Luggage, a plane door, oxygen tanks, an emergency slide and at least 40 bodies have been discovered in the Java Sea — all confirmed to have come from the missing AirAsia flight 8501 that disappeared on Sunday.
The Daily Mail reports that the bodies and debris were found floating in the water some 100 miles off the coast of Borneo Island after three days of searching for the Airbus A320-200 that was on its way from Indonesia to Singapore when it vanished.
Distressed family and friends of the 162 people on board the AirAsia flight were reportedly watching live TV coverage of the search effort when shocking images were shown without warning.
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Images on Indonesian television showed a half-naked bloated body bobbing in the sea. Search and rescue teams were lowered on ropes from a hovering helicopter to retrieve the corpses.
As family members of the plane’s passengers sat together in a waiting room at Surabaya airport, they watched the graphic details on television.
Many screamed and wailed uncontrollably, breaking down in tears while they squeezed each other. At least two people fainted and were carried out on stretchers to waiting ambulances.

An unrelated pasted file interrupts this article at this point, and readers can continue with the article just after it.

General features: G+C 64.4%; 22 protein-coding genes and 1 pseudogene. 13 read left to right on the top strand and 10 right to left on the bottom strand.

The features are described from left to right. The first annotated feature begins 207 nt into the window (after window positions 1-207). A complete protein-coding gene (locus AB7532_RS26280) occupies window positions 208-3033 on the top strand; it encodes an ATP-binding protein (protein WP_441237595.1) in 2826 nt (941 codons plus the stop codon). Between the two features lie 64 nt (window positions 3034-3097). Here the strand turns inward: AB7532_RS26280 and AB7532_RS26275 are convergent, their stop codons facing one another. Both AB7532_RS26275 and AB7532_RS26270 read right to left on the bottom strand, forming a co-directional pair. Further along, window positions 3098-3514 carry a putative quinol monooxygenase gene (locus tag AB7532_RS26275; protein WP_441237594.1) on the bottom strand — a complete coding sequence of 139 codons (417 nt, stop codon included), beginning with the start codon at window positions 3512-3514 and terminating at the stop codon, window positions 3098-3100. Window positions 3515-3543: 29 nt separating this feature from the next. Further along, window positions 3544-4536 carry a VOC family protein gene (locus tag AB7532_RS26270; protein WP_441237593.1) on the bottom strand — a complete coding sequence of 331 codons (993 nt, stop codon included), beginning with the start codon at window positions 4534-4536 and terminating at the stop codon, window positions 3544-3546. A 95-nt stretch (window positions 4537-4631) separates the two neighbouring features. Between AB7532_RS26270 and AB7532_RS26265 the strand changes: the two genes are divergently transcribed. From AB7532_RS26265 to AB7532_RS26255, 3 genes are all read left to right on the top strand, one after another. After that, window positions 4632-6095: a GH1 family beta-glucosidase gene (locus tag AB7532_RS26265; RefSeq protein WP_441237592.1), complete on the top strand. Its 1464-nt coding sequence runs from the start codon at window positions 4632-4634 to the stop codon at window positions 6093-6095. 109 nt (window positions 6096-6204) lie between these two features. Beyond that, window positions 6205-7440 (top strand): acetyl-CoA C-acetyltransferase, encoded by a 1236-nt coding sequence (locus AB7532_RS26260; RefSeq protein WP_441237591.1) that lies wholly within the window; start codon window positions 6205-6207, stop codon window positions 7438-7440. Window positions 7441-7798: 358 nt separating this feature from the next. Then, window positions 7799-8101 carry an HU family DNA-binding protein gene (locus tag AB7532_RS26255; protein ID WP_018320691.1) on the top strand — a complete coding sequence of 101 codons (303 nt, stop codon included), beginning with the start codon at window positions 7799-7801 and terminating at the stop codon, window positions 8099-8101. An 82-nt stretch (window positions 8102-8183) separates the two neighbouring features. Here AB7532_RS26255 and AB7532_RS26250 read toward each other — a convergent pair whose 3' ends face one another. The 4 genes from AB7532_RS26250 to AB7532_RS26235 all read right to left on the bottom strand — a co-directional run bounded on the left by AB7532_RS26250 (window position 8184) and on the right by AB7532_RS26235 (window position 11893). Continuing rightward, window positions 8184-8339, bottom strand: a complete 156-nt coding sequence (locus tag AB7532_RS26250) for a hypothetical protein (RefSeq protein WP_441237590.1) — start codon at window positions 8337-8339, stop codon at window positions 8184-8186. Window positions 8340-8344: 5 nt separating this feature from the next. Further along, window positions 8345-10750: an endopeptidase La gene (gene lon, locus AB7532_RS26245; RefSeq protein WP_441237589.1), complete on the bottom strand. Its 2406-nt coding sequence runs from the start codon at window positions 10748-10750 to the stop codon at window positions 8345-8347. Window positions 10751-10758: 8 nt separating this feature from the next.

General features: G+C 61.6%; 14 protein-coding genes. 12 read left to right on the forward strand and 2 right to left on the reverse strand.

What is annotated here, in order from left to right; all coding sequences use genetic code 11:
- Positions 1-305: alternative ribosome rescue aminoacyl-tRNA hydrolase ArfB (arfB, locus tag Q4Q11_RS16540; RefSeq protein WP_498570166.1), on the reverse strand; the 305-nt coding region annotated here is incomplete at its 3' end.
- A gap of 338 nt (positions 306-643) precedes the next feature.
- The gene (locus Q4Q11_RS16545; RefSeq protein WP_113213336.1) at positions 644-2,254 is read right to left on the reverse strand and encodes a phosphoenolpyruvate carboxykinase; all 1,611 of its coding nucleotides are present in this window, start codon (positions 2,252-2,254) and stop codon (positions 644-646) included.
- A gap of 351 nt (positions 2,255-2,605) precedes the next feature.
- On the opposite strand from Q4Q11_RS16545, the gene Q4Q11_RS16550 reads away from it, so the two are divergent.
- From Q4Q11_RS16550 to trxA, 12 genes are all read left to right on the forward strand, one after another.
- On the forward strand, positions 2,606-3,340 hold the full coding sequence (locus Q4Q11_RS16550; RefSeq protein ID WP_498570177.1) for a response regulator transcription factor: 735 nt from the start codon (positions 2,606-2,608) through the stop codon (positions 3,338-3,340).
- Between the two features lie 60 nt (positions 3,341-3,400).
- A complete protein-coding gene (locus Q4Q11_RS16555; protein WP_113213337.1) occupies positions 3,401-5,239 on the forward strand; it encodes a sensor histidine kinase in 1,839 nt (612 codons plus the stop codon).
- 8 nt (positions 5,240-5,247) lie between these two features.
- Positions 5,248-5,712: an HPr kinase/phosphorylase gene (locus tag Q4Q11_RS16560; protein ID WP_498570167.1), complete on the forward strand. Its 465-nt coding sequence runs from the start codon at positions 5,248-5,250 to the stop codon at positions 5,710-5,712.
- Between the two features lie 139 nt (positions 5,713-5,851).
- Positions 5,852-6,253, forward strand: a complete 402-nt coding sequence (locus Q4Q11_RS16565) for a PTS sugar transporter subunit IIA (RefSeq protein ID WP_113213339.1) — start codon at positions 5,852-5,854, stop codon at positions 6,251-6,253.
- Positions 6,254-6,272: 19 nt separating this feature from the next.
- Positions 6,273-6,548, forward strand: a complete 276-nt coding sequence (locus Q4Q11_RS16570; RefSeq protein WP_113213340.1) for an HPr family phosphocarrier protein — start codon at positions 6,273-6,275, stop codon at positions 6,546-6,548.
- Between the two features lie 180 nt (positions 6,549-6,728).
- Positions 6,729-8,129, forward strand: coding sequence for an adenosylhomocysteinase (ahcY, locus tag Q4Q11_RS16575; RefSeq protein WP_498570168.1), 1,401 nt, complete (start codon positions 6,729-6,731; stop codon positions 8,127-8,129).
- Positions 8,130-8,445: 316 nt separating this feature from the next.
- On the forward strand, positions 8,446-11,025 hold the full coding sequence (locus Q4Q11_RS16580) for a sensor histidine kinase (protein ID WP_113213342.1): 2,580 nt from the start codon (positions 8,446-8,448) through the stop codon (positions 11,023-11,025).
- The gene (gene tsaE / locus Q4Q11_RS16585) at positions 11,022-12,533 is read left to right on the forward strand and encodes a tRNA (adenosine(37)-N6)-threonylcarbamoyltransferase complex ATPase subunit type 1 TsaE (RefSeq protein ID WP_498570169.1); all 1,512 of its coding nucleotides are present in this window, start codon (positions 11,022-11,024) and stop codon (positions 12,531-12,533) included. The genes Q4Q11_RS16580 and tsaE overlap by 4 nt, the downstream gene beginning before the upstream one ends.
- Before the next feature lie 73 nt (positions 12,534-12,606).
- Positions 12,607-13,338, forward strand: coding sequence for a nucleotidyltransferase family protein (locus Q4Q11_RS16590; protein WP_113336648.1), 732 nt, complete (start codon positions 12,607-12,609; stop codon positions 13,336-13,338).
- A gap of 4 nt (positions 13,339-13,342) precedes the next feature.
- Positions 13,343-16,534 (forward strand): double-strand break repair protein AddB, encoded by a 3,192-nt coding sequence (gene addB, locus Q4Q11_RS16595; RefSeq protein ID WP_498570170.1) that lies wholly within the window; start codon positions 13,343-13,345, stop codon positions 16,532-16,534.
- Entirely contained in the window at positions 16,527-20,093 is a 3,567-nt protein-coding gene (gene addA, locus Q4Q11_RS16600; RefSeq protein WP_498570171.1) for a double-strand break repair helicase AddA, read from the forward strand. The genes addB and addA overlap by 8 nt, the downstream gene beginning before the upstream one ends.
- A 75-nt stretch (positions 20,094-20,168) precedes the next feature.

Officials say the bodies were not wearing life jackets, leading to speculation that a catastrophic event of some kind occurred that allowed for no time to prepare for ditching into the sea.
Sky News reports that the man in charge of the search has indicated that the main wreckage of the plane may also have been spotted.
Search chief SB Supriyadi also said an air force Hercules had “found an object described as a shadow at the bottom of the sea in the form of a plane”.
BBC reports say that AirAsia previously had an excellent safety history with no fatal accidents on its record prior to this crash.
On board the plane were 137 adult passengers, 17 children and one infant, along with two pilots and five crew.
Most were Indonesian but the passengers included one UK national, a Malaysian, a Singaporean and three South Koreans.
Investigators will now turn their attention to what happened and why with AirAsia flight 8501.
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Image Credits: bbc.com
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